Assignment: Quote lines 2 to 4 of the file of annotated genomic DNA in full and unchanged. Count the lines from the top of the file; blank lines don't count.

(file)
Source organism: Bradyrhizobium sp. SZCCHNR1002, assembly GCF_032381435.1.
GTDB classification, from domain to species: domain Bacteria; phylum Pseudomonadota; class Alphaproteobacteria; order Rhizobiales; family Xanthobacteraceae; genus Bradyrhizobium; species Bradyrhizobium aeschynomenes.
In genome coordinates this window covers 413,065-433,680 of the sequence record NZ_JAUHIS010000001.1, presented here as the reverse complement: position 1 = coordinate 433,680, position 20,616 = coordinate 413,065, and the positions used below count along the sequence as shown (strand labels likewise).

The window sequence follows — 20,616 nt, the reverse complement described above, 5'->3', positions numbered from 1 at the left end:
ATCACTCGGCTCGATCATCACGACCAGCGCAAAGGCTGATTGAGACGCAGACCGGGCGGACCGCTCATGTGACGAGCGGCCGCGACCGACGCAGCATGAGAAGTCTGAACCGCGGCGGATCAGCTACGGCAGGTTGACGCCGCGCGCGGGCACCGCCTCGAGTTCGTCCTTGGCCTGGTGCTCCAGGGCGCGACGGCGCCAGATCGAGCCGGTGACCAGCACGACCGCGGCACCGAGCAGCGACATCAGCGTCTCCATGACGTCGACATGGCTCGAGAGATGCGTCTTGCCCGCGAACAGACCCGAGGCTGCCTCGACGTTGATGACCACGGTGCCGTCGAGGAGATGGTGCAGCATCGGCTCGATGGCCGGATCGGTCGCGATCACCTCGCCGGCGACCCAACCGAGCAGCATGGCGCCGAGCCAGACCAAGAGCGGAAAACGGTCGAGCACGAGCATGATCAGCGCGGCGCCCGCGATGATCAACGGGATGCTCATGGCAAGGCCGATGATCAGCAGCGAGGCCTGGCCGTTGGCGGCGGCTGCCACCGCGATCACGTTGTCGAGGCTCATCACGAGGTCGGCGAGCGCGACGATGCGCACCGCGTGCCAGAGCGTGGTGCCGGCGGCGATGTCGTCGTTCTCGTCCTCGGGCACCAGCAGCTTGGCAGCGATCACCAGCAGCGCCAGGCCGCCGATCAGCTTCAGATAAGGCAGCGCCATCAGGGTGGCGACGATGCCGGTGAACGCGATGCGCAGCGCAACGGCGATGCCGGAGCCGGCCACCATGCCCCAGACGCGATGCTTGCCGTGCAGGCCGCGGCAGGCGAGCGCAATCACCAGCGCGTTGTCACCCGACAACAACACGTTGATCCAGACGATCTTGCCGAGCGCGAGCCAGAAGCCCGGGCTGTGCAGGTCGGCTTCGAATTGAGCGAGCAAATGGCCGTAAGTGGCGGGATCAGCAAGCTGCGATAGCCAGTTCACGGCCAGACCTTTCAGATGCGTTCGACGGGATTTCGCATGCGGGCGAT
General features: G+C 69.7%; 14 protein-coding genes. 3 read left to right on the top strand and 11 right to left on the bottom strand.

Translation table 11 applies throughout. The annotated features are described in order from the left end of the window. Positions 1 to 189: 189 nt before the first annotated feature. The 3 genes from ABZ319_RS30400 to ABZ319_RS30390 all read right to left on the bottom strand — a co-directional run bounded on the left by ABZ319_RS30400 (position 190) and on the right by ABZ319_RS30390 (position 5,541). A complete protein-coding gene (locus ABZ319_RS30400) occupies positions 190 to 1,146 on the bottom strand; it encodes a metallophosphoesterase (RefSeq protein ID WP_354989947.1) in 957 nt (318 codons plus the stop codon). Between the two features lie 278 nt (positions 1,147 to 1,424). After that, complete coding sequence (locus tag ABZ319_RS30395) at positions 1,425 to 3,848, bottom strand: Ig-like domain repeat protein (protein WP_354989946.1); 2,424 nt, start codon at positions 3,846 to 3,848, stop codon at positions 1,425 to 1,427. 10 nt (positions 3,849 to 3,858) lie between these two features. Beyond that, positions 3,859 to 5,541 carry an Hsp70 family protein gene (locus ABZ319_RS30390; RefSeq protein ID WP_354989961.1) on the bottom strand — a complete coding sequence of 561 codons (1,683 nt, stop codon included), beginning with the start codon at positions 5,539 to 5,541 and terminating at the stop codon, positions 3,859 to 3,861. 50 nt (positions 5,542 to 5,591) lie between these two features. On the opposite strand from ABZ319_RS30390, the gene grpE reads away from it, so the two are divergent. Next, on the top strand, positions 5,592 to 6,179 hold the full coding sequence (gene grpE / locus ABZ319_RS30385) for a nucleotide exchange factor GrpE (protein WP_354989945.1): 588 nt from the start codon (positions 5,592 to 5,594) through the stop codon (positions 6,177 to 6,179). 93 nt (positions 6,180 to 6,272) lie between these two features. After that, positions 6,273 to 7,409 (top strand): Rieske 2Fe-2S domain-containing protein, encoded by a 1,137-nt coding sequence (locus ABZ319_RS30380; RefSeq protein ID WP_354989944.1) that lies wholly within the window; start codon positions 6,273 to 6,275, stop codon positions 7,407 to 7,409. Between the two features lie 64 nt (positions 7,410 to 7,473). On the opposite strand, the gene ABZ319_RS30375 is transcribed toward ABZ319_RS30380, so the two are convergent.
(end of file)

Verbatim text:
GTDB classification, from domain to species: domain Bacteria; phylum Pseudomonadota; class Alphaproteobacteria; order Rhizobiales; family Xanthobacteraceae; genus Bradyrhizobium; species Bradyrhizobium aeschynomenes.
In genome coordinates this window covers 413,065-433,680 of the sequence record NZ_JAUHIS010000001.1, presented here as the reverse complement: position 1 = coordinate 433,680, position 20,616 = coordinate 413,065, and the positions used below count along the sequence as shown (strand labels likewise).

The window sequence follows — 20,616 nt, the reverse complement described above, 5'->3', positions numbered from 1 at the left end: